As machines increasingly are fitted with internet and other network access, enterprises will be able to capture and increasingly expected to respond to more customer data than ever before. Machine-to-machine (M2M) network connections—this so-called “Internet of Things”—is positioned to become the next source of major competitive advantage. Axeda, a major connected-product service technology, recognized this advantage and gave it an enterprise slant by naming it the “Internet of Corporate Things.” GE calls it the “Industrial Internet.” Whatever you call it, M2M is turning out to be the poster child for big data’s “Three Vs”: Volume, Velocity and Variety.
Today’s machines, highways, smart grids and even people are generating a tremendous amount of data which, if captured and transformed into intelligence for real-time answers, can spark a radical shift in productivity and efficiency for today’s data-driven organizations. Sensor technology, M2M connectivity and intelligence, all delivered as it happens, are opening the door for organizations to get a better understanding of every operation and customer across their entire organization. This is what enterprises are calling “real-time.” They want insight into their business as events are unfolding, not a day, week or month later.
M2M sensor data is data in motion. Organizations that use M2M data are interested in real-time insight across all their assets. That’s a lot of data, from a lot of systems, that is continuously changing. It’s of huge value to have real-time insight into the health of all your systems. Why? Because the sooner you catch issues, the greater impact you can have on cost, profit, customer satisfaction and even lives.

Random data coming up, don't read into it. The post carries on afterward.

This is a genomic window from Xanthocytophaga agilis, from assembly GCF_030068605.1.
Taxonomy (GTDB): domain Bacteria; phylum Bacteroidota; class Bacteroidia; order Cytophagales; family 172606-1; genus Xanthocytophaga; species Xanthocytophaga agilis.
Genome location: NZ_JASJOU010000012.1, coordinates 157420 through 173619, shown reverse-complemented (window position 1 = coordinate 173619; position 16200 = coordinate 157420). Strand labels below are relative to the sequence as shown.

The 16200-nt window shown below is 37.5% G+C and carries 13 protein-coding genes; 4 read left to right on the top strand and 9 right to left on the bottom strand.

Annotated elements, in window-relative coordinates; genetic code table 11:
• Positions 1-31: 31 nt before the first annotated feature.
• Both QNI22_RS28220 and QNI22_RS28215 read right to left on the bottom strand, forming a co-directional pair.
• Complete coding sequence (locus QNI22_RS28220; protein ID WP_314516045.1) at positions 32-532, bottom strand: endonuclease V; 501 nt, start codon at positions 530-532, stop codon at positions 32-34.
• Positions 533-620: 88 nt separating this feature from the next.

Context Key to “Data in Motion”
But organizations are realizing that just looking at sensor data as it’s happening may be missing important contextual value by not incorporating historical information and data from other important systems. Enterprises are beginning to understand the many benefits of combining machine sensor data with other enterprise systems, like ERP, CRM, trouble ticketing, and service lifecycle management into connected, real-time visual dashboards. For example, an overheated engine that exceeds a threshold may generate an alarm, simultaneously generate a trouble ticket, and update the customer’s CRM and service records. Just this simple real-world example can save companies millions of dollars by avoiding the high costs of unscheduled maintenance visits.
This new capability owes thanks to all the technology advancements that have brought down the costs of making M2M available to the mainstream. Back in 1998, Sun Microsystems introduced a Java technology called Jini (http://en.wikipedia.org/wiki/Jini) which was designed to be a distributed system where anything that runs Java could be connected and discovered. There was talk about the “connected refrigerator,” where refrigerators would sense what was inside and could notify the supermarket when items needed to be replenished. Even though the “everything connected” concept was appealing, it was not practical at that time due to technology and network costs. But now, with GPS and monitoring sensors becoming inexpensive and ubiquitous, the opportunities seem endless. Imagine the physical world seamlessly interacting with the software world. That’s the business value of this connectivity, but there’s work to done to get that value to the business user.
That work includes harvesting data, analyzing it in context, and making adjustments in real-time. The same data-driven approach that gives us dynamic pricing on Amazon and customized recommendations on Foursquare has already started to make wind turbines more efficient and thermostats more responsive. It may soon obviate humans as drivers and help blast furnaces anticipate changes in electricity prices.